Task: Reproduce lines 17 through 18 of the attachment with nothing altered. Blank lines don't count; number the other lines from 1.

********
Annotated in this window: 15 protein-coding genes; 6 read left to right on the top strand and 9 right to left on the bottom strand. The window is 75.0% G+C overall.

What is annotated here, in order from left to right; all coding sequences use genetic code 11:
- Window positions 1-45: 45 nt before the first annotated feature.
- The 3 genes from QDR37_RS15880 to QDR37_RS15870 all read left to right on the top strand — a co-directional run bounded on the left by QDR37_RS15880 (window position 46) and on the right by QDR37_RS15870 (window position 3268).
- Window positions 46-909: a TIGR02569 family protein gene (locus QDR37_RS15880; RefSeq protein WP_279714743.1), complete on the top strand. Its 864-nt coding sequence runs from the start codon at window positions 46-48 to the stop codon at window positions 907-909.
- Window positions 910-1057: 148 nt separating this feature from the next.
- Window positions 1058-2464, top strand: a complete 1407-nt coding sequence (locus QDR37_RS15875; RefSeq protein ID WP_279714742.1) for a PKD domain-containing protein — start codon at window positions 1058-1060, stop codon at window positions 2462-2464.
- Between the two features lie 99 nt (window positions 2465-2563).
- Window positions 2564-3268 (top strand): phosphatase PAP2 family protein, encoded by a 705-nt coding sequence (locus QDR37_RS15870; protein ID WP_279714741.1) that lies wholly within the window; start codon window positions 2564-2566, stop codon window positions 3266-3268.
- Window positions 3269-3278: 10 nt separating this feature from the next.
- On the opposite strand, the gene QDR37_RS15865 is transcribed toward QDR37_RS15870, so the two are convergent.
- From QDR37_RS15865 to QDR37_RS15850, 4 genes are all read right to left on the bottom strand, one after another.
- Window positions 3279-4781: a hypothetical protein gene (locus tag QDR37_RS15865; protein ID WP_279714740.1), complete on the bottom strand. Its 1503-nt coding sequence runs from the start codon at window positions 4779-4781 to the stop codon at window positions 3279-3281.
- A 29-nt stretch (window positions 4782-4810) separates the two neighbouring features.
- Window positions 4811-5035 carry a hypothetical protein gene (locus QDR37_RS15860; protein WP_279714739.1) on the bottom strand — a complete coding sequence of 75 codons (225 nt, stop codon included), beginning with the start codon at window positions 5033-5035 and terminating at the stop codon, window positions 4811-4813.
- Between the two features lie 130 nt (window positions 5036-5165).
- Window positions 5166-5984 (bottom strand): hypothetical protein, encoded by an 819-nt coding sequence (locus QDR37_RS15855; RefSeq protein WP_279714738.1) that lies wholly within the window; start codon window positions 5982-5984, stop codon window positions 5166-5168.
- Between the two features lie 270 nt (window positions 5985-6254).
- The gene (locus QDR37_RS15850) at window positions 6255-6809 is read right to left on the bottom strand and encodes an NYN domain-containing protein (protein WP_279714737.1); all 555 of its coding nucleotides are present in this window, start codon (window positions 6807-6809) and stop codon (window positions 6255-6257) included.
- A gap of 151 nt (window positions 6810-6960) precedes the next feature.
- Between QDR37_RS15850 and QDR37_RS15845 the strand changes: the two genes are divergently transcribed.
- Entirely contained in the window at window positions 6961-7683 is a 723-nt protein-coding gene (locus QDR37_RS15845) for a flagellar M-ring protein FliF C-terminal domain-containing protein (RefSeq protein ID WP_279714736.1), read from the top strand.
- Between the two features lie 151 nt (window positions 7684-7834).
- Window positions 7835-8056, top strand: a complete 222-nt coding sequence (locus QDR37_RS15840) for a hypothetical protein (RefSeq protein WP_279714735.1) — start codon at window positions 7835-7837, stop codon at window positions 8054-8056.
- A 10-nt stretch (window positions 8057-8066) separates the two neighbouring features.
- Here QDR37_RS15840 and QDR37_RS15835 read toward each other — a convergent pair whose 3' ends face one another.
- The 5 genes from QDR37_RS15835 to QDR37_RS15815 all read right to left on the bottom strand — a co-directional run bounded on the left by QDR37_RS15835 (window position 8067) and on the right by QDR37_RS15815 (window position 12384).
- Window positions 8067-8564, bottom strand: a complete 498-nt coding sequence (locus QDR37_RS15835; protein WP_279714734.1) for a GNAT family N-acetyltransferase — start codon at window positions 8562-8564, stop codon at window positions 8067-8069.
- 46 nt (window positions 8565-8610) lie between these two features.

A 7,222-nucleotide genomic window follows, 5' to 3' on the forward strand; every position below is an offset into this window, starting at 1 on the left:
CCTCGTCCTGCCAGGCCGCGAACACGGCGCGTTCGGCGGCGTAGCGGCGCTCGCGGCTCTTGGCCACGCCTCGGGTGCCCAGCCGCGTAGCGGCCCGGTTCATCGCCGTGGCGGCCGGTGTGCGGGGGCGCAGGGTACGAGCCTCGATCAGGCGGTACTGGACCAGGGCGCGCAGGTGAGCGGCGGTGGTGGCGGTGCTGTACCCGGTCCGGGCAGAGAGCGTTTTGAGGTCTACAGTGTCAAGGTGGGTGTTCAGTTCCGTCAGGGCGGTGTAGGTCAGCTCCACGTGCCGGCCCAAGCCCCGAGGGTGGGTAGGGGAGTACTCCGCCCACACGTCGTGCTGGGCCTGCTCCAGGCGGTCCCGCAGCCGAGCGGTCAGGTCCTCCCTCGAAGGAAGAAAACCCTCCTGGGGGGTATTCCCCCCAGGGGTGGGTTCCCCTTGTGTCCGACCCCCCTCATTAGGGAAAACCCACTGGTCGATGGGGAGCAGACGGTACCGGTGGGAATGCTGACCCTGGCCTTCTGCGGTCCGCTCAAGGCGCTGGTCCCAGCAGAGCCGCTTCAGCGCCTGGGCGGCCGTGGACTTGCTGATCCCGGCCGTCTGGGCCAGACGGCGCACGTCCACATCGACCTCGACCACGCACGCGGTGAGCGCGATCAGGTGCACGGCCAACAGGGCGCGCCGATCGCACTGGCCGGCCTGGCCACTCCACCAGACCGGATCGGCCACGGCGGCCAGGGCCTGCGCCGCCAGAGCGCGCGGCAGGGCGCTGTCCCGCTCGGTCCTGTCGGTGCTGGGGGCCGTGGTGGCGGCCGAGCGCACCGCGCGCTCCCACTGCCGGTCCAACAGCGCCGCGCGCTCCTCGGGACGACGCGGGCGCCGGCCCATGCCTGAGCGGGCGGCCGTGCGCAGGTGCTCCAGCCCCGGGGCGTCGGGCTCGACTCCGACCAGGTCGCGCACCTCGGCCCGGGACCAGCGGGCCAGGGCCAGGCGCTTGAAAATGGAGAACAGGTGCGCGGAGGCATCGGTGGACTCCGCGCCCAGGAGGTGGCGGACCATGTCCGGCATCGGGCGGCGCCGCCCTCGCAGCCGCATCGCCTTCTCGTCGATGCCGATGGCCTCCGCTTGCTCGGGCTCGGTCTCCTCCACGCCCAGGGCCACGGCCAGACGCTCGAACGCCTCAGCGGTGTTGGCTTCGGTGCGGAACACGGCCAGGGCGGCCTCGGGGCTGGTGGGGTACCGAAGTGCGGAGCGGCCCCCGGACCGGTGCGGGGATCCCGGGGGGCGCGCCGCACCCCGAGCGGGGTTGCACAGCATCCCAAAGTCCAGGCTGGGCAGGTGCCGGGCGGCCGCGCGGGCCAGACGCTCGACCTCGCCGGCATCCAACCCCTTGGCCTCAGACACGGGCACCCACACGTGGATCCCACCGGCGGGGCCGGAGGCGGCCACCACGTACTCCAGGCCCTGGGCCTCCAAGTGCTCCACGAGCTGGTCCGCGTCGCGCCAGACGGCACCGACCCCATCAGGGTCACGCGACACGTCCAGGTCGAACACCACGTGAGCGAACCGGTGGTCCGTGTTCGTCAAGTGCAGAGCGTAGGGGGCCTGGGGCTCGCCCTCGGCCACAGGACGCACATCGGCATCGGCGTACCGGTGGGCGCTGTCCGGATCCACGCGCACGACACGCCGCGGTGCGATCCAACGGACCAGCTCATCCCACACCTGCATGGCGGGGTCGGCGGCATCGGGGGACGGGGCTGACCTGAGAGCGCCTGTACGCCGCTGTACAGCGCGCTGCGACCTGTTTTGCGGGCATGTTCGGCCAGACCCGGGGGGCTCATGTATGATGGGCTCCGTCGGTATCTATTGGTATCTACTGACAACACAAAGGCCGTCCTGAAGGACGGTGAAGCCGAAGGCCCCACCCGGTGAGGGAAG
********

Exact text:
- Window positions 5166-5984 (bottom strand): hypothetical protein, encoded by an 819-nt coding sequence (locus QDR37_RS15855; RefSeq protein WP_279714738.1) that lies wholly within the window; start codon window positions 5982-5984, stop codon window positions 5166-5168.
- Between the two features lie 270 nt (window positions 5985-6254).